NSW Health is focused on providing researchers, clinicians, managers and policy makers with the tools they need to translate research into innovative policy and practice to create healthier communities and deliver better patient care.
The Office for Health and Medical Research was established to implement the NSW Government’s strategic plan to build research capability in NSW following its NSW Health and Medical Research Strategic Review in 2012. Key priorities include facilitating engagement of stakeholders; assisting with the development of statewide strategic research priorities; providing a supportive policy framework; administering funding programs that support research infrastructure and innovation; supporting clinical trials and working with pillar organisations, local health districts, primary care providers and the non-government sector in the translation of research into clinical practice, healthy lifestyles and illness prevention.
Why medical research?
Health and medical research is an integral part of the NSW health system. It is vital for the delivery of better treatments and interventions for patients, improving health services delivery, and health outcomes at both the clinical and population level.
The integration of health and medical research within the health system supports innovation within the system, builds a strong culture of continuous improvement to ensure we deliver the best evidence-based health care for Australians, and is crucial for ensuring the health system’s efficiency and sustainability.
Investment in health and medical research also benefits the State’s economy, stimulating the biotechnology industry, building commercialisation capacity and helping to reduce the costs of health care delivery. Indirectly, the indisputable gains that come from health and medical research in improvements in length and quality of life mean that, roughly speaking, every dollar invested in health and medical research returns in excess of two dollars in health benefits.
Health and medical research plays a vital role in delivering better treatments and interventions, improving health services delivery and clinical and population health outcomes.
NSW Health works with health and medical research communities, the higher education sector and business to promote growth and innovation in research to achieve better health, environmental and economic outcomes for the people of NSW.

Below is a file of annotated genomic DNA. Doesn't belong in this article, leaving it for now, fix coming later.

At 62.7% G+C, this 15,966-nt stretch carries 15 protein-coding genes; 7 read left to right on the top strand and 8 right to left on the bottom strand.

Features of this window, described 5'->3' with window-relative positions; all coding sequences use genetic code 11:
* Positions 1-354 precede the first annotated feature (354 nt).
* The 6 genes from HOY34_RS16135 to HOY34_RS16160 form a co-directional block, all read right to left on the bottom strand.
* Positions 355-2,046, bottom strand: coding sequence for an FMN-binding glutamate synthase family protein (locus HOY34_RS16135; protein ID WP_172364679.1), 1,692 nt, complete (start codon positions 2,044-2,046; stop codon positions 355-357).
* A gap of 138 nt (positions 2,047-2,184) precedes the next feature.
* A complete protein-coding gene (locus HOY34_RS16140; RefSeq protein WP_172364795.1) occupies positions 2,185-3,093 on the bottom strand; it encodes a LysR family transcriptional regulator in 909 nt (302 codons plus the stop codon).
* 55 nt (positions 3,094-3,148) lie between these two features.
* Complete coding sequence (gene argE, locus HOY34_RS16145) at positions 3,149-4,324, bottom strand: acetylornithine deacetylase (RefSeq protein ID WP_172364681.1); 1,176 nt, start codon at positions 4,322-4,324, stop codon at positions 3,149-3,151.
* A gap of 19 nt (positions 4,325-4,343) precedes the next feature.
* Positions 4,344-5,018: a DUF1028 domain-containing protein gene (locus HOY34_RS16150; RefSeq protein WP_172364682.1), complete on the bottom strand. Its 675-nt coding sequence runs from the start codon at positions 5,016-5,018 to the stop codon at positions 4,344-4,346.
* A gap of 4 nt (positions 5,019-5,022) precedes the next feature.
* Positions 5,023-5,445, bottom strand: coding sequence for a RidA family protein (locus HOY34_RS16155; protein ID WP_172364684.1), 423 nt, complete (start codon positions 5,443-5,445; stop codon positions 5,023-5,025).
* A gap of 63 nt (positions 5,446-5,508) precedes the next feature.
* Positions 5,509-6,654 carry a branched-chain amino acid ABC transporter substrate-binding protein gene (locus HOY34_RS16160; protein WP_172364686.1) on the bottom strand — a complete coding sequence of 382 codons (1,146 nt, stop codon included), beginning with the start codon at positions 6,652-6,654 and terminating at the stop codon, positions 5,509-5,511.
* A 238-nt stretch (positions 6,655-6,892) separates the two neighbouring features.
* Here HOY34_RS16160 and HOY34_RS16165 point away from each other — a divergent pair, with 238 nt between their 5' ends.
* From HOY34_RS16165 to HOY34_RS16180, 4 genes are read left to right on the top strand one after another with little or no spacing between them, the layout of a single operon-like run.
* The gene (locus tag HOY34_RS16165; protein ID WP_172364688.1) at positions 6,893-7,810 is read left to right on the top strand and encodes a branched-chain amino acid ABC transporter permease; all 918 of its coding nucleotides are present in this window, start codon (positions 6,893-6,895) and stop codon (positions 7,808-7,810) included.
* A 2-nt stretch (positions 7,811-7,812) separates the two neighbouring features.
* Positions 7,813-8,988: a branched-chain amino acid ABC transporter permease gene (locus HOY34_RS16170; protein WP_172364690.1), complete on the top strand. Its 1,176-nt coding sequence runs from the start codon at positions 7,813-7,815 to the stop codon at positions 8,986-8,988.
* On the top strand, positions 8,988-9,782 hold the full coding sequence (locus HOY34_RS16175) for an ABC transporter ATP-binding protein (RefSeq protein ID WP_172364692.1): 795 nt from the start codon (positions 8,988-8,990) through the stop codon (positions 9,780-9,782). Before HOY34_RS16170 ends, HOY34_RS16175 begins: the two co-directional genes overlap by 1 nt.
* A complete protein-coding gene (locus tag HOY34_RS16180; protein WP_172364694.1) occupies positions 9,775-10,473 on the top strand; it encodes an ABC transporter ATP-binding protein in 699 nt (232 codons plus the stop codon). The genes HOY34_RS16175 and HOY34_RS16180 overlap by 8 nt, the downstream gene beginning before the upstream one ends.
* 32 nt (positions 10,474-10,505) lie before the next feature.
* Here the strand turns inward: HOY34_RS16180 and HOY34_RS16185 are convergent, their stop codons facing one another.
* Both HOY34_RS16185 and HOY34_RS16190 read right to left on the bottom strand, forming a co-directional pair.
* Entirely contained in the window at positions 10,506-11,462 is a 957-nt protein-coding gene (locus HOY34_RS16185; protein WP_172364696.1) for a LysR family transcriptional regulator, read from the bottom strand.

As part of a ten-year strategic plan to build research capability in NSW, current projects include:
- improving statewide capacity to deliver world class health and medical research through the provision of funding for research infrastructure
- supporting investment in the development and commercialisation of medical devices and related technologies
- fostering the generation of high quality research and evaluation by funding and administering grants programs and reforming research ethics and governance pre-approvals
- strengthening the research workforce through training programs for early-mid career researchers.
These priorities also with other key themes were highlighted in the NSW Government response to the NSW Health and Medical Research Strategic Review.
NSW Health and Medical Research Strategic Review
In 2012, a Health and Medical Research Strategic Taskforce chaired by Mr Peter Wills AC worked with the research community to develop a ten-year strategic plan for NSW.
The plan identified many strengths and advantages that NSW has that support our health and medical research effort and made recommendations on improving the way we manage our current research resources, including supporting greater collaboration between research organisations; having a priority-driven approach to research and innovation; and focussing on translation of research evidence into better patient care and health outcomes.
The Office for Health and Medical Research was established to implement this ten-year strategy through facilitating engagement of stakeholders; assisting with the development of state-wide strategic research priorities; providing a supportive policy framework; administering funding programs that support research infrastructure and innovation; supporting clinical trials and working with pillar organisations, local health districts, primary care providers and the non-government sector in the translation of research into clinical practice, healthy lifestyles and illness prevention.
Updated 2 years ago